manouk2: stockopedia comment: 326p (up 18% today, at 10:16) - mkt cap £267m Superdry announces a trading update covering the 52-week period from 26 April 2020 to 24 April 2021 ("FY21"). Returned to revenue growth in Q4. However, remember that the Q4 last year comparative was hit hard by lockdown 1, from 23 March 2020 closure of all non-essential shops. Hence beating that comparative is not quite as good as it sounds - although physical shops were closed for almost all of Q4 in 2021. Comparisons are difficult. Maybe it would have been better to use comparatives from 2 years ago, as Next has done? Online sales are growing nicely - this is a key thing I look for, as retailers have to be able to demonstrate a successful shift to selling online, to be investable, in my opinion. In FY 04/2021, SDRY sold £203m online, up 34% on last year, and that’s 36% of the total sales - starting to look interesting! Gross margin - SDRY is trying to sell at full price, instead of discounting. It says this was successful in Q4 - … our commitment to a full price stance over the period has seen significant online margin improvement. That’s encouraging, but remember that retailers don’t price discount product because they want to, they drop prices because they have to, to shift slow-selling lines. Therefore, we need to see strong sales, combined with strong margins. Otherwise, everything not sold is just dumped into the end of season sale at half price, in July. Therefore, sticking to full price at this stage could just be deferring the gross margin problem. Time will tell on that. I tend to find that SDRY announcements are full of upbeat comments, and aspirations, but with not much concrete evidence that the business has actually turned around. Remember it was struggling, and trading around breakeven, before the pandemic struck, so it’s got a mountain to climb to get anywhere near being a profitable business again. Liquidity - good, but what about all the deferred creditors, such as VAT, etc? It's curiously silent on that important point. Our liquidity remains strong, with closing net cash ahead of last year and our facilities remain undrawn. Re-opening - going well, but no figures provided - The early signs following the reopening of our UK stores are encouraging, as lockdown restrictions start to lift, and we can clearly see the light at the end of the tunnel. In short, we are on track with our reset of the brand and there's a lot to look forward to." Rents/leases - this is the biggest issue - it’s locked into a load of flagship, big rent stores. Some have been renegotiated, and big reductions in rents, but what about all the others? Renegotiated a further 48 leases (~1/5 of the estate) in FY21 achieving a weighted average saving of 52% (65 lease negotiations have now been completed in total), in addition to substantial one-off Covid-related rent waivers. We’ll have to wait until the actual results come through, to properly assess the situation. For all my criticisms of it, IFRS 16 does have some use when looking at struggling retailers, to see the extent of the leasehold commitments. Its big failing though, is that IFRS 16 doesn’t distinguish between lease commitments on profitable and loss-making shops, which is what actually matters! A lease is only a problem if you’re trading at a loss from that site. If it’s trading profitably, then the future lease liabilities don’t matter. Wholesale - this is better than I was expecting - Positive signs are being seen across Wholesale, with in-season orders up 142% and SS21 forward orders up 10% in Q4 year-on-year, both driving an overall increase in Q4 21 which is up 13.5% year-on-year. Cash collection has tracked ahead of expectations, making a significant contribution to year-end net cash. Wholesale FY21 revenue was down (19.9)% year-on-year, with our partners suffering the same headwinds in physical trading locations and carrying forward higher levels of stock than normal. Outlook - no figures given, so investors are in the dark about the current level of trading losses. SDRY left wildly inaccurate forecasts in the market for a long time. I reckon it’s heavily loss-making at the moment, because it didn’t make any money before the pandemic - There remains significant uncertainty given the varying impacts of the pandemic in our markets particularly to the trajectory and phasing of the consumer recovery. However, we are confident of growth in FY22 revenue and profitability compared to FY21 assuming no further material national store lockdowns and a continuing recovery in footfall and consumer demand through the period. Profitability will be supported by higher gross margins from our restored full price discipline and positive operating leverage from reduced store costs, partially offset by the end of government support and our ongoing brand marketing investment. My opinion - mixed. First the positives - I’m impressed with the growth online, and wholesale has fared better than I expected. Liquidity is OK for now, but we’re not told what all the backed-up creditors are, which is crucial information omitted from this update. Negatives - SDRY was struggling before the pandemic, with its highly profitable glory days well behind it. Big-rented flagship stores remain a millstone, although some progress is being made on renegotiations. Again, we’re only told the positives, not the full picture. SDRY updates do read as mainly PR material, not giving any indication of overall profitability, or the true underlying liabilities. They can’t hide these points when the full year numbers come out, so there's a good case for investors banking the profits before the numbers are published, as I reckon they’ll probably not look very nice. Checking the last (interims) balance sheet again, it looks to me as if there’s too much in inventories, and maybe some provisions for bad debts might be needed against the large receivables book? Lease liabilities are horrendous, at nearly £300m, with only £111m in right of use assets, showing the key importance of getting out of those leases, wherever possible. That could takes years, and be very expensive, and is likely to be a dead-weight on this company for years to come. Overall, I think the company is right to say that there’s light at the end of the tunnel. My assessment is that it looks unlikely to go bust, and has managed so far without having to dilute shareholders at all. That could come later though, as once everything’s back to normal, and creditors have to be paid, new stock bought, etc, then the cash pile and borrowing facilities are going to be needed. It’s been a good trade so far, on survival & hopes for re-opening, but I think there’s still a lot to be proven about the long-term fundamentals, which remain weak, in my opinion. Let’s see what the actual numbers look like when they’re published. Today’s PR release is really just edited highlights, carefully avoiding mentioning anything about liabilities, or losses. Compare this with the Q1 update from Next (LON:NXT) today - it’s like chalk & cheese. Still, in a bull market, when everything's going up, do fundamentals matter? Not at the moment they don't! That comes later. .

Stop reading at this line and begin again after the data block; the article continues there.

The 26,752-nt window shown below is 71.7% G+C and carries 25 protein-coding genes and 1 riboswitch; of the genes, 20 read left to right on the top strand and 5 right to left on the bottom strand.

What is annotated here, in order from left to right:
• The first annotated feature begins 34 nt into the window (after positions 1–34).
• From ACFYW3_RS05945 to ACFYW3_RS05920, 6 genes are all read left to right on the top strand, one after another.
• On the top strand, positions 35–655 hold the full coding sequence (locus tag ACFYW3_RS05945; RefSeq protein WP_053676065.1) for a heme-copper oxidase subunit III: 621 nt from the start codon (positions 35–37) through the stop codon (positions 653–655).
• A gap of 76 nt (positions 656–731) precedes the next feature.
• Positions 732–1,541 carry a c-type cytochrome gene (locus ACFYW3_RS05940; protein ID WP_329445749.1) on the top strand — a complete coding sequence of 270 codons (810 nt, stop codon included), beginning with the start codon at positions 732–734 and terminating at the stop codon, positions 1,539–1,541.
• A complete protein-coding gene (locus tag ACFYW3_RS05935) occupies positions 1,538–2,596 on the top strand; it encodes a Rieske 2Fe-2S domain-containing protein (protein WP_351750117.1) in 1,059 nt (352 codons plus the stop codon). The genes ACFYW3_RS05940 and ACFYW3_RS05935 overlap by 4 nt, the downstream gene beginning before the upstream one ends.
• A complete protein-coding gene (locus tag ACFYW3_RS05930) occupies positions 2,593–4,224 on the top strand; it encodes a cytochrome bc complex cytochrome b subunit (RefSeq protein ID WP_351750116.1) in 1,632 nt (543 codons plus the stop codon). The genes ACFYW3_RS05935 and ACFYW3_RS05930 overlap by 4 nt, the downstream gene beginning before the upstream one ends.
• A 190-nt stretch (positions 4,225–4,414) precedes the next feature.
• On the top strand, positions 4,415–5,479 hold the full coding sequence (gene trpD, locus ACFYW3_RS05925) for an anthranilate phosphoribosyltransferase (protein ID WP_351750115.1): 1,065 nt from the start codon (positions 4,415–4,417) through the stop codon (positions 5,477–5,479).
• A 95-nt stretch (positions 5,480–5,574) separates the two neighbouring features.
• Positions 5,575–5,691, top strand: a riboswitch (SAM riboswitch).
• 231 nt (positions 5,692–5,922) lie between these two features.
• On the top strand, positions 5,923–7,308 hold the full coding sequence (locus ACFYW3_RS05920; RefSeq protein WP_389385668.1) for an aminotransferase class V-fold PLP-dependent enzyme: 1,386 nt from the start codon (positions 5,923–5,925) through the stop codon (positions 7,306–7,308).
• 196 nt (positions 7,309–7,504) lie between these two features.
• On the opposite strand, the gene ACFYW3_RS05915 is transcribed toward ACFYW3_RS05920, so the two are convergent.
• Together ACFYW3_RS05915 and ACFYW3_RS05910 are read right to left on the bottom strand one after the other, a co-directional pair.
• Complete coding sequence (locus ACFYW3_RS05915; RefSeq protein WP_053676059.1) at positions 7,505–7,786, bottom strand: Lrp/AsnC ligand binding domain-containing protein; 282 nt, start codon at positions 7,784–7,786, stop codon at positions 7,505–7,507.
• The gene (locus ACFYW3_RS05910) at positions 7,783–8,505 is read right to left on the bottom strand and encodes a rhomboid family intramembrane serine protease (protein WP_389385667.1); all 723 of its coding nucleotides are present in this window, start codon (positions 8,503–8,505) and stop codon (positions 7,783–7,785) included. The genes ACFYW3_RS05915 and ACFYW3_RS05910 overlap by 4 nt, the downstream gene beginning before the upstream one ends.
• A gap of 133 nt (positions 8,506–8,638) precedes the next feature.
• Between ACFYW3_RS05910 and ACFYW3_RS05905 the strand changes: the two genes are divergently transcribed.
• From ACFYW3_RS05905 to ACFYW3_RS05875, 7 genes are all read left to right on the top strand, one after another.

08/4/2021